Two Share Lead at Betsy King Classic
Carri Wood, Michelle McGann, Wendy Doolan and Michelle Ellis share third place at 5-under par.
McGill opened on the back nine at Berkleigh and parred her first four holes before breaking into red figures at the 14th. She holed a wedge shot from 110 yards for an eagle and played even par over the rest of her front nine.
McGill drained a 20-foot birdie putt on the second hole and birdied two in a row at five and six. She flew the putting surface at the seventh but holed another shot from off the green, this time a chip-in birdie from 20 feet, taking her to 7-under and into the outright lead.
The 30-year-old pushed her drive into the right rough and punched her second over the green. McGill three-putted from the fringe for a bogey and fell into a tie for the first-round lead.
'Today is a result of what I've been working on,' said McGill, who played in Sunday's final pairing with Annika Sorenstam at the U.S. Women's Open. 'Anytime you have breaks like that, you are lucky, but I've been hitting it close.'
Ammaccapane also began on the second nine but her round was not as wild as McGill's. She drained a three-footer for birdie at No. 13 and followed two holes later with a 10-foot birdie. Ammaccapane closed her front nine with birdies at 16 and 18 and made the turn at 4-under 33.
Ammaccapane used great wedge play on her back nine to take her place on top of the leaderboard. At the par-5 fifth, Ammaccapane knocked her wedge shot to two feet to set up the easy birdie and closed her round with three-foot birdie putt at the ninth.
'It was actually nice and comfortable and easy to play out there today,' said Ammaccapane, a seven-time LPGA titlist who is winless in her last four years on tour. 'I was never between clubs and I was not in a whole lot of trouble. I think I could have had a lower score because I thought a few lipped out and I think I left a couple out there. Certainly I will take this as a first round.'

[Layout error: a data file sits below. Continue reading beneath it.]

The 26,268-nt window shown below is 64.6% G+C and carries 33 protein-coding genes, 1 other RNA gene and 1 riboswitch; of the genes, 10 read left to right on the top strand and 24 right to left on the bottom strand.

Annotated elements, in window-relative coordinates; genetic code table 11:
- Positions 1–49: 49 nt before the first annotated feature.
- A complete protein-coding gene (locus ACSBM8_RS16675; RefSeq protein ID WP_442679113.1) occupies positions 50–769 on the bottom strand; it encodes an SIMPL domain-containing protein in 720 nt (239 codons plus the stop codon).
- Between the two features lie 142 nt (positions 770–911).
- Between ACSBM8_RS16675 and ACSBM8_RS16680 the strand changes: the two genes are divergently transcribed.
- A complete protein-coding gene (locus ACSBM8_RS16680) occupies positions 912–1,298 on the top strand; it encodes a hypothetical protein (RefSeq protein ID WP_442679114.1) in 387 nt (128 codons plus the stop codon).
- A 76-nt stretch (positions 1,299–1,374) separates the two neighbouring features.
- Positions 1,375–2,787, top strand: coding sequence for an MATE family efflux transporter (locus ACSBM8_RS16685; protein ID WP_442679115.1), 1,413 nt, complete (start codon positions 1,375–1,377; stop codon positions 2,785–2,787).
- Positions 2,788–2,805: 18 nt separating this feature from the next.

Moira Dunn, Susan Ginter-Brooker, Angela Stanford, Stefania Croce and Val Skinner share seventh place at minus-4.
Se Ri Pak, third on the LPGA Tour money list, opened with a 2-under-par 70 and is part of a group tied for 19th, four shots off the lead.
Karrie Webb, who won the Women's British Open two weeks ago, shot a 1-under 71 and shares 33rd.
Heather Daly-Donofrio, the 2001 Betsy King Classic winner, struggled in the opening round of her title defense. She shot a 4-over 76 and is part of group tied for 122nd.
Full-field scores from First Union Betsy King Classic
What's in the bag: API winner McIlroy
Rory McIlroy closed in 64 to win the Arnold Palmer Invitational. Here's a look inside the winners' bag.
Driver: TaylorMade M3 (8.5 degrees), with Mitsubishi Tensei CK Pro Orange 70X shaft
Fairway woods: TaylorMade M3 (15 degrees) with Mitsubishi Tensei CK Pro White 80TX, (19 degrees) with Fujikura Rombax P95X shaft
Irons: TaylorMade P-750 (4), P-730 RORS prototype (5-9), with Project X 7.0 shafts
Wedges: TaylorMade Milled Grind (48, 52, 56 degrees), Hi-Toe(60 degrees), with Project X Rifle 6.5 shafts
Putter: TaylorMade TP Black Copper Soto prototype
Ball: TaylorMade TP5x
API purse payout: What Rory, Tiger, field made